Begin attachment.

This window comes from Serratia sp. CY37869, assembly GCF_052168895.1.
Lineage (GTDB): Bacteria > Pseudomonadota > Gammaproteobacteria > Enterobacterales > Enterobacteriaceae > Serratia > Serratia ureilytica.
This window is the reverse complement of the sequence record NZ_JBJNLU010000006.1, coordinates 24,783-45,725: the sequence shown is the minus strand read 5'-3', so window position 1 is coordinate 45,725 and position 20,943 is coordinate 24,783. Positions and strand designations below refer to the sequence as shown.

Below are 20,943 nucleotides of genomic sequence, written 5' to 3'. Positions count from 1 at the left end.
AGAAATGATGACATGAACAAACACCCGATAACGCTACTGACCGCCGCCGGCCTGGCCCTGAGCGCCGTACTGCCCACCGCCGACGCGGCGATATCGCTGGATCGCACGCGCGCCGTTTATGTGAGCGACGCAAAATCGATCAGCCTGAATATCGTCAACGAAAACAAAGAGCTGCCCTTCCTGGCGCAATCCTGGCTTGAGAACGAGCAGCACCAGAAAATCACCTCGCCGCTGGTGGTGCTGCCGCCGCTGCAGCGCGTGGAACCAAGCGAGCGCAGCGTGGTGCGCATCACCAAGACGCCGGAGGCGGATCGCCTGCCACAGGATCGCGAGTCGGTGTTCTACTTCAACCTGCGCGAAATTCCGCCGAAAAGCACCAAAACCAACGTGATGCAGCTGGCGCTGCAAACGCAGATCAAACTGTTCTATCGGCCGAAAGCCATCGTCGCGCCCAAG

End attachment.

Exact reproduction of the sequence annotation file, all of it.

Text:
This window comes from Serratia sp. CY37869, assembly GCF_052168895.1.
Lineage (GTDB): Bacteria > Pseudomonadota > Gammaproteobacteria > Enterobacterales > Enterobacteriaceae > Serratia > Serratia ureilytica.
This window is the reverse complement of the sequence record NZ_JBJNLU010000006.1, coordinates 24,783-45,725: the sequence shown is the minus strand read 5'-3', so window position 1 is coordinate 45,725 and position 20,943 is coordinate 24,783. Positions and strand designations below refer to the sequence as shown.

Below are 20,943 nucleotides of genomic sequence, written 5' to 3'. Positions count from 1 at the left end.
AGAAATGATGACATGAACAAACACCCGATAACGCTACTGACCGCCGCCGGCCTGGCCCTGAGCGCCGTACTGCCCACCGCCGACGCGGCGATATCGCTGGATCGCACGCGCGCCGTTTATGTGAGCGACGCAAAATCGATCAGCCTGAATATCGTCAACGAAAACAAAGAGCTGCCCTTCCTGGCGCAATCCTGGCTTGAGAACGAGCAGCACCAGAAAATCACCTCGCCGCTGGTGGTGCTGCCGCCGCTGCAGCGCGTGGAACCAAGCGAGCGCAGCGTGGTGCGCATCACCAAGACGCCGGAGGCGGATCGCCTGCCACAGGATCGCGAGTCGGTGTTCTACTTCAACCTGCGCGAAATTCCGCCGAAAAGCACCAAAACCAACGTGATGCAGCTGGCGCTGCAAACGCAGATCAAACTGTTCTATCGGCCGAAAGCCATCGTCGCGCCCAAG